Drain covers with the rows of stick sized gaps are quite a trap for the unassuming pedestrian. It is very easy to get your walking stick stuck in one of those gaps or even worse fall and injure yourself!

To sum up, being safe indoors and outdoors means being beware of wet surfaces, replacing the rubber ferrule on your stick regularly and keeping your indoor environment well lit.


VAT Exemption for the Disabled and Wheelchair Users

Most disabled people know that you do not need to pay VAT on things like manual or powered wheelchairs and other disability or mobility aids purchased specifically to meet your disabled needs. However, VAT exemption for disabled people is far more widespread than that and can at times be a bit confusing.

Apart from disability and mobility aids that you purchase most people don’t realise that if you have building work, alterations or even additions to your house that all of the services could well be VAT exempt providing that they are designed for your specific use as a disabled person, typical examples are the installation of a wet room, exterior ramp into your property and any adaptations that are needed for you to live a normal day-to-day life. I have created an area of Ableize to offer details and links to HM Revenue and Customers see VAT Exemption for the Disabled.

Take a wet room for example, if you employ a VAT registered company to do the work you would not be required to pay the VAT on their labour nor would you pay VAT on any fixtures and fittings but that said it most probably will be unlikely that the person undertaking the work will be aware of this and it might well be something that you need to point out and explain that they need to provide you with a VAT exempt form to fill in and sign, and bill you without the VAT. Remember that VAT is a whopping 20% on every thousand pounds the job costs so you could potentially be saving £200.00.

Image of range Rover sportOne very misunderstood area of VAT exemption for disabled people, especially for wheelchair users is the purchase of a new car or vehicle.  A few months ago I was speaking to a young chap that sadly lost both his legs fighting in Afghanistan. He must of received a large cash sum for his injuries because he treated himself to a brand spanking new Range Rover Sport for around 60 grand. After a while we got talking about rights as a disabled person in general and I found out that he had purchased the car outright and was never told about the VAT exemption for wheelchair users. He could have saved himself a whopping £12,000! Now that really is a serious saving.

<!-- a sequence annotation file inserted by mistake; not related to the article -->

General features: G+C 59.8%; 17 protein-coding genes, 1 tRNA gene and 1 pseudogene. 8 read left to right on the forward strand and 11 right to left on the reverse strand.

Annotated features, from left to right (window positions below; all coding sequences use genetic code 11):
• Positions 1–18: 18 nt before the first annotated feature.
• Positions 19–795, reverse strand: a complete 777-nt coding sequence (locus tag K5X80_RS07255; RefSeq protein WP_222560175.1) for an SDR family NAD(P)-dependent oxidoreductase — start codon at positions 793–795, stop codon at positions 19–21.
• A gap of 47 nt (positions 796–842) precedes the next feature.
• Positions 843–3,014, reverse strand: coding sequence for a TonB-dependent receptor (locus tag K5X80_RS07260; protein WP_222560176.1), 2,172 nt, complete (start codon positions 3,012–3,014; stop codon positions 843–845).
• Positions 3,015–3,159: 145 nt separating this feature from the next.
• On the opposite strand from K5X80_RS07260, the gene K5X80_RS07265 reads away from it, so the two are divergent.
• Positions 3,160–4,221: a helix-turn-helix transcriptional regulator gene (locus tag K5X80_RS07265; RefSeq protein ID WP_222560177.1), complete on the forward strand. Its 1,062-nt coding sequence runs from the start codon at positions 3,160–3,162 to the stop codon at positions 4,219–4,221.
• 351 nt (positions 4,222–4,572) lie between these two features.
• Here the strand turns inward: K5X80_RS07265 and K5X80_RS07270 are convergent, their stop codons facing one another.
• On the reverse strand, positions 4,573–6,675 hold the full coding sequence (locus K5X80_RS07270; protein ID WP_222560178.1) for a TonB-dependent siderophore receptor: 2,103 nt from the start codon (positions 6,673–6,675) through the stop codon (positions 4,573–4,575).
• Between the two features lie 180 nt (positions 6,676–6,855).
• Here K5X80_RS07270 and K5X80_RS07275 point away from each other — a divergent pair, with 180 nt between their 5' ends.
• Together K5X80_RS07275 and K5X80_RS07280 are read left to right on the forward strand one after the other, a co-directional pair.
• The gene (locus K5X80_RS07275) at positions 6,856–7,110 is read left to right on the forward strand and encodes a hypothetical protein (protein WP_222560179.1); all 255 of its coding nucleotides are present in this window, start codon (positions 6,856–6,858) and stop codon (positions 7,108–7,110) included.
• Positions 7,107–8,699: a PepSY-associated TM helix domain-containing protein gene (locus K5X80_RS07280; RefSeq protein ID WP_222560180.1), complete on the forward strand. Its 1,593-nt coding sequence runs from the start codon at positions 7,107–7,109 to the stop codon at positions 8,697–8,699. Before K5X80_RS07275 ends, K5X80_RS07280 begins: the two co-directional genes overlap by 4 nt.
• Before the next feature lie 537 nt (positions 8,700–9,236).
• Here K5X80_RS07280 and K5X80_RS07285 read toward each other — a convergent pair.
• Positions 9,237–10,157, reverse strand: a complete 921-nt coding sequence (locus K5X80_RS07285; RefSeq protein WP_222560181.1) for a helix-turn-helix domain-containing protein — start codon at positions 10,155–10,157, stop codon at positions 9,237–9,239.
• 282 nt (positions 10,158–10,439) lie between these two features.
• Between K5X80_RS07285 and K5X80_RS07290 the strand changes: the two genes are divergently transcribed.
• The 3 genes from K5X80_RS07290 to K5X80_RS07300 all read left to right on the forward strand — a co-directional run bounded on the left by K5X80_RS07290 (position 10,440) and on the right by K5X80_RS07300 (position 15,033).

If anybody is looking at buying a new car I have done some homework and found a company called Orange Wheels that specialise in supplying VAT exempt cars for wheelchair users check out their site or give them a call on 0800 612 7844 and don’t forget to tell them Ableize sent you.


Active Minds for Alzheimers

Recent research undertaken by the Department of Health and Alzheimer’s UK has shown that there is an argument for encouraging activity based approaches with dementia patients, which help them keep their mind active and reconnect with their surroundings. So, in 2009, when Ben Atkinson-Willes’ grandfather was sadly diagnosed with Alzheimer’s disease, he was encouraged to play games, his favourite quickly becoming jigsaw puzzles. However, Ben began to notice that as his grandfather began to deteriorate his ability to play games became harder and the variety of games that he could use became limited, with the carers having to resort to giving him children’s toys.

It was during this difficult time that Ben, a design student at Kingston University, realised that there was a need for age-appropriate, suitable games for dementia patients and Active Minds was born. Using his skills as a product designer and inspired by his grandfather’s love of jigsaw puzzles, Ben started creating his first range of award winning jigsaw puzzles. He needed to take into account a number of important factors when designing the game; the pieces had to be large enough and tactile enough to be used by elderly hands unaided, and to include images that would resonate with the patient. Initial tests yielded great results, with one elderly dementia patient starting to reminisce about his time in the war as he completed a puzzle with a picture of a Spitfire.

Today Active Minds is a thriving company, with a variety of specially designed games for dementia patients, including picture books and exercise DVDs. For more information visit their website www.Active-Minds.co.uk

Disabled Entrepreneurs Award

The Stelios Awards 2015 for Disabled Entrepreneurs 

Now in its ninth successful year, The Stelios Award 2015 is open for applications.
The award, jointly run by the Stelios Philanthropic Foundation and the charity Leonard Cheshire Disability acknowledges entrepreneurs who have overcome disability or long-term health conditions to create and run an established business.

The successful winner will receive £50,000, the largest award of its kind. Previous winners have hailed from a variety of diverse sectors, including travel agent, home build and IT industries, as well as companies which specialise in disability/mobility aids.

The benefits of receiving this award is marked. Last year’s winner, Ben Wolfenden, founder and director of digital marketing company Visibilis (www.visibilis.co.uk) said of receiving the award, “Winning the 2014 award has meant so much to me both financially and personally. I've been able to solidify the team and our offering, grow some fantastic new clients and build a better working environment for my health.” He adds “I would urge anyone with a disability, whether you see yourself as an entrepreneur or not, to apply and let Stelios and his team decide!”

The deadline for all applications is Friday 18 September 2015.